Is The EU an LGBTIQ Freedom Zone?
The ambition is right, but the reality is very different, says leading European LGBTI rights organisation
In response to the proliferation of over 100 so-called ‘LGBT-Free zones’ in Polish municipalities, the European Parliament today is debating a resolution declaring the EU an LGBTIQ Freedom Zone. It’s a strong symbolic gesture, but clear action needs to follow to make this a lived reality, according to ILGA-Europe.
The European Parliament (EP) in this weeks plenary session will debate and adopt a Resolution declaring the European Union (EU) an LGBTIQ Freedom Zone. Europe’s leading LGBTI organisation, ILGA-Europe, say much work needs to be done to align the resolution with the truth of LGBTI people’s lives in Europe.
According to Katrin Hugendubel, Advocacy Director with ILGA-Europe: “It is great to see the European Parliament wants the EU to be an ‘LGBTIQ Freedom Zone’, in other words a space where LGBTIQ persons can be who they are and love whom they love, free and safe. At ILGA-Europe, our day-to-day work reminds us very clearly that a lot still needs to be done to makes this a reality across the EU. We need to see more concrete action, from the European Commission, the European Parliament, the European Council, as well as national governments and policy-makers, and from regional and local authorities.”
Last month, ILGA-Europe published its ‘Annual Review of the Human Rights Situation of LGBTI People in Europe and Central Asia 2021’, clearly setting out how far the reality of LGBTI people across the EU is from living in a ‘freedom zone’.
Beyond the stories about Poland and Hungary, which have made most of the anti-LGBTIQ headlines in recently, there are so many ways in which the EU and its member states are falling short of ensuring LGBTI are free and equal in the EU, including:
- Member states such as Portugal and Italy have yet to legislate to protect LGBTI people against discrimination outside the labour market.
- The CJEU judgement in the Coman case, which three years ago established that same-sex spouses are fully recognised as spouses under the EU freedom of movement directive, has to this day not been enacted by the Romanian state, and the partner of Adrian Coman still has not been granted a residence permit in Romania, leaving other same-sex couples in similar situations in limbo.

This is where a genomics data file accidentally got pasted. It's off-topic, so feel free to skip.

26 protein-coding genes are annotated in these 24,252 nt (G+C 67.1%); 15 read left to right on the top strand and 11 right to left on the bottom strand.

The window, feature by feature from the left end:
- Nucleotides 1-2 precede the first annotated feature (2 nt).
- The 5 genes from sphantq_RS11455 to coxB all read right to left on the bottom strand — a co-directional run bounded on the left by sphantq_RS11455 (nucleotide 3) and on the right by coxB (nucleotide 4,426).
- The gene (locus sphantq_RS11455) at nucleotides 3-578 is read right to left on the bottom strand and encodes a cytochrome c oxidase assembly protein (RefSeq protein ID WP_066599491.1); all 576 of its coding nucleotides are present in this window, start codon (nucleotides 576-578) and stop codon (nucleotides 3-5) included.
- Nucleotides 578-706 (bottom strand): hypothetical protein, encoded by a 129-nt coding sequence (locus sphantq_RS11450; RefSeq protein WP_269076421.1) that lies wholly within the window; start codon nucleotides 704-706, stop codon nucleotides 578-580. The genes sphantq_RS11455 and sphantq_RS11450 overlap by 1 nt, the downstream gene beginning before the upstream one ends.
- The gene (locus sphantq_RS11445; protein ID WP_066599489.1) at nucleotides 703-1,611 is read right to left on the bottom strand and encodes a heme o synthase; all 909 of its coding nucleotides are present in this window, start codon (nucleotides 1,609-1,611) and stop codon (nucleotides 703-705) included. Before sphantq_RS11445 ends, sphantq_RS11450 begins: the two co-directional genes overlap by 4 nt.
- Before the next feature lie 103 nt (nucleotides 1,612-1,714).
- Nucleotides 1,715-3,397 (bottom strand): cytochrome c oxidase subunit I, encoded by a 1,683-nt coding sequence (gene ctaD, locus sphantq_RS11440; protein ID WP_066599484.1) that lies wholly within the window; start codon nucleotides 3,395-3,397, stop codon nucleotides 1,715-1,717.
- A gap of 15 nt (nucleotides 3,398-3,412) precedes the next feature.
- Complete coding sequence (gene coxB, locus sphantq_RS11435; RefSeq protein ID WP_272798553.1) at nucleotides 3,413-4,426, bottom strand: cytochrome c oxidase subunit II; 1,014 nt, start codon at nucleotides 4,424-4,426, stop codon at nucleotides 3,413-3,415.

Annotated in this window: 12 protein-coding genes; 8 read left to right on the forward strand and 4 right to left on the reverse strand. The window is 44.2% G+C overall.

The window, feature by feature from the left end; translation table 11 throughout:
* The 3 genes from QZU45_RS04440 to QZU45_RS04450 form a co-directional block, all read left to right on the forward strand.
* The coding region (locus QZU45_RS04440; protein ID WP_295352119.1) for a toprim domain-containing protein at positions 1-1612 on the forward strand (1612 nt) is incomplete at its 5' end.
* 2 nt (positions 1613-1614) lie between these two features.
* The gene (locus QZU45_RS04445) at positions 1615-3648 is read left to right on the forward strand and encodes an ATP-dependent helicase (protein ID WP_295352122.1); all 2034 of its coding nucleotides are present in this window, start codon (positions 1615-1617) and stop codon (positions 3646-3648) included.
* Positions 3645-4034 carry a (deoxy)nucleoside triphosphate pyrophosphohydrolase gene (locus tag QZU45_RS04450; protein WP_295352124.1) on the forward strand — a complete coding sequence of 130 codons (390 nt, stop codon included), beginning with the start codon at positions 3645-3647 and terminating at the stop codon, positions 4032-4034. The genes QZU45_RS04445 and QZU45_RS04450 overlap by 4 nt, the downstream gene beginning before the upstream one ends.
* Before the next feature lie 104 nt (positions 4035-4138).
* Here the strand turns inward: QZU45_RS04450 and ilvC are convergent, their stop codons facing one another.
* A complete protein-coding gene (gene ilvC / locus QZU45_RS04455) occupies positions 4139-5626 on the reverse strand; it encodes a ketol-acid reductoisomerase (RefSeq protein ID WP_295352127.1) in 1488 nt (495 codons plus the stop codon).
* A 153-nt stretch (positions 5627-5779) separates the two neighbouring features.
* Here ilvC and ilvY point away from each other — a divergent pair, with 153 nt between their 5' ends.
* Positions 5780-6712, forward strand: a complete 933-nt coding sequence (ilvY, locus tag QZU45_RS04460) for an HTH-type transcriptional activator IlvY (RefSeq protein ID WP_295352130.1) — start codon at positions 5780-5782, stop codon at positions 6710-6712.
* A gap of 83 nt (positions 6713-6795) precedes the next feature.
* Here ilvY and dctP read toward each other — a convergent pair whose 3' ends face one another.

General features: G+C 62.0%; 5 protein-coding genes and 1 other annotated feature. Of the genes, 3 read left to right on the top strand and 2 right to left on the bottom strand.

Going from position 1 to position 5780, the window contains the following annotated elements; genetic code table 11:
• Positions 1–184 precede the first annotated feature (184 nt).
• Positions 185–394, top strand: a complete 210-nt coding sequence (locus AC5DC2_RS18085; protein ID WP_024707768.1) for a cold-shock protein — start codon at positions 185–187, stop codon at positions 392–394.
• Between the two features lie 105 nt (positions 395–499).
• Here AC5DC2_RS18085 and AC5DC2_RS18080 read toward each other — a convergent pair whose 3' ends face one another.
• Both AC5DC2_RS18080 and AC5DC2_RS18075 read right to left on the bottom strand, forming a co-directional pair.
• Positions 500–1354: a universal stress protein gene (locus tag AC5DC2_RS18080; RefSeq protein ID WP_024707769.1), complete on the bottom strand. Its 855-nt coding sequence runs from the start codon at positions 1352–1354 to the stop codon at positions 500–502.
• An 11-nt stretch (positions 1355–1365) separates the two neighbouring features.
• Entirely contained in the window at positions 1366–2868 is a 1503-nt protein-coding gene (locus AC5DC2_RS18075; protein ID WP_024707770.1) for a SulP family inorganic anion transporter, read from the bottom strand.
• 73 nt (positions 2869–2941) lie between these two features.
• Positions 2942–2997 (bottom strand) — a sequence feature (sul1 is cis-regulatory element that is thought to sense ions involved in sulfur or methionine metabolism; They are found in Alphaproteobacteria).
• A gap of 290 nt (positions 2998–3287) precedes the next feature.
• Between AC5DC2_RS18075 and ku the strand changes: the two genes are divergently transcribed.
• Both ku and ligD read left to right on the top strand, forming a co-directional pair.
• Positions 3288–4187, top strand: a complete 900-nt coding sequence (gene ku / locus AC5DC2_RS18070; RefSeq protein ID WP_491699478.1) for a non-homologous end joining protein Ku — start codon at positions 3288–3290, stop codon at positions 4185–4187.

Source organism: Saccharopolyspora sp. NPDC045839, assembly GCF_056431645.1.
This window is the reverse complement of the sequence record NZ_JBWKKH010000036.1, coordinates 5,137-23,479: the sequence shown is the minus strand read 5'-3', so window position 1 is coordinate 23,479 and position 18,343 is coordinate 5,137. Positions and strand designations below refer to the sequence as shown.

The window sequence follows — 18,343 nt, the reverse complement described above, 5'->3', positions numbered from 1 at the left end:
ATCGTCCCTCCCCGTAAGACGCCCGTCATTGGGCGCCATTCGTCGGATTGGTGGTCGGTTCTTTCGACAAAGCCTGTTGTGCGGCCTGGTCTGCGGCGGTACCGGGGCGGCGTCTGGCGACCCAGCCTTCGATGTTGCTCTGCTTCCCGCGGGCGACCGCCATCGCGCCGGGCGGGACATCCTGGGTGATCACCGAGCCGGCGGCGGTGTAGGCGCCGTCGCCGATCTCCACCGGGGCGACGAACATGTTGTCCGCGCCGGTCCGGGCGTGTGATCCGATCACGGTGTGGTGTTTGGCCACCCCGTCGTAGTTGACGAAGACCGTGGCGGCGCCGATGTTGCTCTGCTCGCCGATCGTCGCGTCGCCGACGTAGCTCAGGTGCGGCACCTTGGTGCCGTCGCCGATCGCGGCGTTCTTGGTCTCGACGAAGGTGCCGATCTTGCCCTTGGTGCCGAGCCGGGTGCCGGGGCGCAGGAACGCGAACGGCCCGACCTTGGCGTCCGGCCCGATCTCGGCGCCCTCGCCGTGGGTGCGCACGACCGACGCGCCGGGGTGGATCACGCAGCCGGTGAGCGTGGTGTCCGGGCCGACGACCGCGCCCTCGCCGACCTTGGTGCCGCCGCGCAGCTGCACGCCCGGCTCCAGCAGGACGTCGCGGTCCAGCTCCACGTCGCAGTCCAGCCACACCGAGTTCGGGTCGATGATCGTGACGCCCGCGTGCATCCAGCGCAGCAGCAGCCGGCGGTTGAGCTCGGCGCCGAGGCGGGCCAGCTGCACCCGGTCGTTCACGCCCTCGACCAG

- Children of a same-sex couple can lose one parent just by crossing an EU border, while the recent case of a child born to a same-sex couple not being recognised by the Bulgarian authorities, currently leaves that child stateless.
- Two years after the introduction of the first LGBT-free Zones and Family Rights declarations in Poland, the EC still has not brought infringement procedures against the Polish government, even though such declarations clearly infringe on the principle of non-discrimination set out, for example, in the EU employment directive.
- Only Malta, Portugal and some regions in Spain have banned non-medically necessary surgeries on intersex children.
- The Czech Republic, Finland, Latvia, Romania and Slovakia still require trans people to be sterilised before having access to legal gender recognition, while Hungary last year abolished any procedure to have legal gender recognition for trans people recognised.
Hugendubel added: “To ensure the EU will become a true LGBTIQ freedom zone, the Commission has to make full use of all tools in its box. It should ensure full implementation of all relevant EU directives and CJEU judgements in every member state. It should ensure that all member states spend EU funding in full respect of the principle of non-discrimination and respect for fundamental rights. It has to hold EU governments accountable to the principles set out in the EU treaties and the Charter for Fundamental Rights.”
According to Evelyne Paradis, Executive Director of ILGA-Europe: “It is great to see clear commitments to LGBTIQ equality from the European Parliament through this resolution, as well from the European Commission through the ‘EU LGBTIQ Equality Strategy’. Now that the EU is an LGBTIQ Freedom Zone, we need to see all actors using the full range of tools at their disposal to ensure that respect of LGBTIQ rights is guaranteed. Otherwise there is a big risk of losing credibility.”
For further comment, contact: Ana Muñoz Padrós, ILGA-Europe: firstname.lastname@example.org, +32 493 35 60 55